Why Purple Sometimes Makes Me Cry

My Son Chiari WarriorSeptember is Chiari Malformation awareness month. To be honest, I didn’t know there was such a month until my social media began to fill up with purple. So I began to look up quotes and things that I could post on my sites in order to bring awareness and as I was pondering this issue a flood of emotion began to squeeze my throat as I really reflected on just what Chiari has taught me.

Chiari Malformation is what my then ten year old son, Luke was diagnosed with just one year ago. Chiari turned our world upside down. Chiari was a game changer. Chiari taught me just how strong a mother I really am. Chiari taught me about the warrior heart my little boy has inside of him. Chiari has shown me just how much the Lord Jesus loves not only my son but how much He loves me.

The color purple typically stands for invisible illnesses and conditions that can be debilitating or even fatal with no cure. Invisible illness meaning a person painfully hears the words often uttered “he/she/you don’t look sick” or show outward signs of the battle raging inside their body.

Purple. Invisible illness. What no one sees.  Like when my son was diagnosed and suddenly reality got very real. Invisible illness. Purple. As my spirit began to fill with fear as I read all the possible neurological problems that can come with this monster. Night time was the worst for me. Purple. Invisible illness as in no one knowing how I would tuck Luke in, hug him tight and every time I turned out the light and walked out of his room I felt I was leaving a dark presence hovering over him named Chiari. Invisible illness and purple as in no one seeing from the time he was diagnosed until his surgery, night after night I would set my alarm every few hours to get up to check on him because Chiari can block the CSF flow and not send the signal to tell my sweet little boy to breath or not tell his heart to beat. Words can’t describe how my feet, so burdened with fear, would walk me up to his bed heart pounding for what I might find.

IMG_20150203_055813668But here is the twist…Luke, after the initial fearful reaction to learning of his diagnosis and impending brain surgery slept with a peace that I had never seen before. (You can read my post here: How to tell your son he’s going to have brain surgery without exploding into a million pieces.) 

Because for him what I saw as purple, invisible illness, a monster named Chiari; he saw God. God turned our world upside down. God was a game changer. God showed him just how strong a mother he has. God showed him the warrior heart he has inside of him. God has shown him just how much He loves him and how much He loves me and has done it all through Chiari.

Now the color purple has taken on a whole new meaning to me and yes it causes me to cry. Not because he has Chiari but because it reminds me of the warrior spirit of faith and the power of prayer that has grown from Chiari; grown in my family, in my son, in me. Purple reminds me of the absolute power, the incomprehensible grace and God’s perfect plan that although is not always understandable but will always make us all the better for it.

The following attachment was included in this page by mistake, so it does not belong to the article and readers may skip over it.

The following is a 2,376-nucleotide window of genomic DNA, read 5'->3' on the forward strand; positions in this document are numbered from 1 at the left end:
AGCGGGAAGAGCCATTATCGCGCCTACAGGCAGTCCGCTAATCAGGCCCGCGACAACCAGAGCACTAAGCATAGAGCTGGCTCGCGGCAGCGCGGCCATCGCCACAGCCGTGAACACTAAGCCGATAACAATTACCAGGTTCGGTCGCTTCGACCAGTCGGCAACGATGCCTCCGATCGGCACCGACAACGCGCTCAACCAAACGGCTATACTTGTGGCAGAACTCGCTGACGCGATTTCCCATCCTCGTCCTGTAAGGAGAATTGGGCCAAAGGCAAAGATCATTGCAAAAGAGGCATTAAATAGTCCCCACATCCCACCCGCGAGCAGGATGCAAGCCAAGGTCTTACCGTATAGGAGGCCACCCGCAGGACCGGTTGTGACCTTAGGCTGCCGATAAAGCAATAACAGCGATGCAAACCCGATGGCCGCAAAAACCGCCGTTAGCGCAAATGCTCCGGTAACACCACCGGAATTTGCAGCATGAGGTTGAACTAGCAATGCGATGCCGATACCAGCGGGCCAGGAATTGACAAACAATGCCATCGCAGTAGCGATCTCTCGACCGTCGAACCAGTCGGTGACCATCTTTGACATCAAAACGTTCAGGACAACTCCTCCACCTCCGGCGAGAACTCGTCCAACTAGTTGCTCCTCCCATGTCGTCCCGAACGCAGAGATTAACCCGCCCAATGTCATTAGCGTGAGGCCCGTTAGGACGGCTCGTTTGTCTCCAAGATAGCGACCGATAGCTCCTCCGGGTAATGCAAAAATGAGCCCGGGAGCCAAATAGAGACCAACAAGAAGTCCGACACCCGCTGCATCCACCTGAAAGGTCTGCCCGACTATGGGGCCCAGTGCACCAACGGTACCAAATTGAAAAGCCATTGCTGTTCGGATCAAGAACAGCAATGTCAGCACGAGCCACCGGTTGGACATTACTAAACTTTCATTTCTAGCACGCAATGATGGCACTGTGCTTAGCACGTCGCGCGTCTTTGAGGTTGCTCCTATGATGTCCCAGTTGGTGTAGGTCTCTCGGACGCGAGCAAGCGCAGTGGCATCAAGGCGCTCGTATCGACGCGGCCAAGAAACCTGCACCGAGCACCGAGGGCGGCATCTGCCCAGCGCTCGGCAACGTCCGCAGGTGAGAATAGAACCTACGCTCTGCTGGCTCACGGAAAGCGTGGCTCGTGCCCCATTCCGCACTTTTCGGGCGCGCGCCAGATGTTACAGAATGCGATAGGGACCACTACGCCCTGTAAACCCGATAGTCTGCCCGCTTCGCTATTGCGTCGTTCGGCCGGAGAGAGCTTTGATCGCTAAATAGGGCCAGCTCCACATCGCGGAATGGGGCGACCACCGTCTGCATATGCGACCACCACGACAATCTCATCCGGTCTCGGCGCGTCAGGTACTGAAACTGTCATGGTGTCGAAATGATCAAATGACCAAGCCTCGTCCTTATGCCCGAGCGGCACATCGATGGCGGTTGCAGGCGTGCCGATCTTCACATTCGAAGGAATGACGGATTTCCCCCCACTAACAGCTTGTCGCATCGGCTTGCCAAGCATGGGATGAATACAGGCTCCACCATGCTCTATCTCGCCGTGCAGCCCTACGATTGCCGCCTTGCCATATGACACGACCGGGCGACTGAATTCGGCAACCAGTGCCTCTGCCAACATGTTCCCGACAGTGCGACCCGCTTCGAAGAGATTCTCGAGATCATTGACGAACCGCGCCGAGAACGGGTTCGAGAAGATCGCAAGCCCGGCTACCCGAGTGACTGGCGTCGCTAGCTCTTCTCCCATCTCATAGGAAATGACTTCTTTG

Psalm 138:3 and 138:8 “In the day when I cried out, You answered me, And made me bold with strength in my soul.” “The Lord will perfect that which concerns me; Your mercy, O Lord, endures forever; Do not forsake the works of Your hands.”

blog chiariMy son Luke feels better than he has ever felt since his surgery. It breaks my heart how he must have suffered before being diagnosed, when we were told he was just dehydrated. Please help share and spread awareness about Arnold Chiari Malformation. Someone you may know and love could be suffering with this and not know. For more information on Chiari and how to help:




Disclaimer: These images and links are used for the sole purpose of awareness and information. I am not receiving any monetary gain.

6 thoughts on “Why Purple Sometimes Makes Me Cry

  1. Catherine Rasnake says:

    My 5 year old daughter, Mattie, has Chiari malformation, but her changes are mild and she is not displaying symptoms at this time. She also has Neurofibromatosis type 1, which is likely causing the Chiari. I will be praying for your son, and you.

    • blendermom3 says:

      Catherine, thank you so much for taking the time to read and share about your sweet little Mattie. I am so glad that she has not had to have decompression surgery and that she is asymptomatic. I have learned that there are many underlying conditions that can contribute to Chiari but so many seem to go for a long time without getting a diagnosis so it’s really good that you at least know what is going on with her. That is a blessing! Thank you so much for your prayers for us. It really means so much!

  2. Colleen pfahler says:

    I have chair malformation and have had the surgery as s well. The only problem is my symptoms are now much worst !! My whole life has been turned upsidè down. Does this happen a lot and can anything be done about it ? I now have consistent crossed eyed vision, vertigo, my legs are so weak I have to use a wheel chair for anything over a short distance, and problems trying to urinate.

    • blendermom3 says:

      I am so sorry Colleen that you have had an unimaginable hard time. I have no answers for you because decompression surgery gave my son his life back. I don’t feel that this does happen often after surgery unless something is wrong such as there is still a blockage of flow or another underlying cause & Chiari is only part of the problem. Also if Chiari has been left untreated for years, and the flow has been impeded, then there can be possibility of nerve damage. You should definitely not give up. Make sure you are being followed up by your neurologist or neurosurgeon or get another opinion.

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